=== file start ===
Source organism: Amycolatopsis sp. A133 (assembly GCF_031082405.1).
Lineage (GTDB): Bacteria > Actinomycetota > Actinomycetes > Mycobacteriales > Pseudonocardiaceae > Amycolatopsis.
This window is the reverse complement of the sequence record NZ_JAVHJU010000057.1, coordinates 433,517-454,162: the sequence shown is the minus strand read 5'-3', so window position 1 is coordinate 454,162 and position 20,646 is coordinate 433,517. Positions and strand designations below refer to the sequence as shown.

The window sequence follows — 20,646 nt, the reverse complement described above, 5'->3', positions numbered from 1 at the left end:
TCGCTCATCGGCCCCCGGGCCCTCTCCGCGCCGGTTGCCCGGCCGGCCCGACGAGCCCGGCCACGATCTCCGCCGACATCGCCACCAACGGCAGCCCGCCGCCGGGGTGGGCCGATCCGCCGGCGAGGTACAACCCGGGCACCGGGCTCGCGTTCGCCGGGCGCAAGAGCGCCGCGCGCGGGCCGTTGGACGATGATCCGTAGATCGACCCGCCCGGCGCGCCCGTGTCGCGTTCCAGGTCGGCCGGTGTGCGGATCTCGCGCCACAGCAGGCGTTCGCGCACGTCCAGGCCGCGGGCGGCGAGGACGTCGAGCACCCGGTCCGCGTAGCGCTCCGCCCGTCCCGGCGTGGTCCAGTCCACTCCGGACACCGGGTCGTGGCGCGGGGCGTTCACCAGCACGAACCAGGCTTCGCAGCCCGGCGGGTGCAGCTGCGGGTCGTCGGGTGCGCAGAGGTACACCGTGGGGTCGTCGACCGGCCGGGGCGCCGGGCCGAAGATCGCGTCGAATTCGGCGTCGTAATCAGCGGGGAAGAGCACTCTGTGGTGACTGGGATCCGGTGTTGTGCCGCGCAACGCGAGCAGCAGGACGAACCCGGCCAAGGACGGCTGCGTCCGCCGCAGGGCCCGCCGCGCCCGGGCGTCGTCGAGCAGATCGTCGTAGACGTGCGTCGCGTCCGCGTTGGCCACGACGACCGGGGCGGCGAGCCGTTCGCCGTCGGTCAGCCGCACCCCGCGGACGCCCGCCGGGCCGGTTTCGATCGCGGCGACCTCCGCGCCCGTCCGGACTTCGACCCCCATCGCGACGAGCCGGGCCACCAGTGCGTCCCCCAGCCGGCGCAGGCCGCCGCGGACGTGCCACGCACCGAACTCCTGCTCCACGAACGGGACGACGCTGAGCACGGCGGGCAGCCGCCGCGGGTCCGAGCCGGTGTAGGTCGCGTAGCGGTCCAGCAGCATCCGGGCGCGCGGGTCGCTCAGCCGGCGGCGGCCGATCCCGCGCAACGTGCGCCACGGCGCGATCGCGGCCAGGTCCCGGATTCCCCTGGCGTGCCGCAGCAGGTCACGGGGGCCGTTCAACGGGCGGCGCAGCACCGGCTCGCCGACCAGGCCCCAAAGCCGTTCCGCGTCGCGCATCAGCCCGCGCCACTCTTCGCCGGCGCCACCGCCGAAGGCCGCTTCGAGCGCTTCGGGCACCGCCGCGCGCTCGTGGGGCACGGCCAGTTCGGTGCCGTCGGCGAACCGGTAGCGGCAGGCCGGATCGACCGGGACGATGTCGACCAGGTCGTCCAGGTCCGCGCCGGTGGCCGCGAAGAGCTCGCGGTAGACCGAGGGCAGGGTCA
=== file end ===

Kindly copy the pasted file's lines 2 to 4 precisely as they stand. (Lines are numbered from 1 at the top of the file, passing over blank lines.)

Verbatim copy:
Lineage (GTDB): Bacteria > Actinomycetota > Actinomycetes > Mycobacteriales > Pseudonocardiaceae > Amycolatopsis.
This window is the reverse complement of the sequence record NZ_JAVHJU010000057.1, coordinates 433,517-454,162: the sequence shown is the minus strand read 5'-3', so window position 1 is coordinate 454,162 and position 20,646 is coordinate 433,517. Positions and strand designations below refer to the sequence as shown.

The window sequence follows — 20,646 nt, the reverse complement described above, 5'->3', positions numbered from 1 at the left end: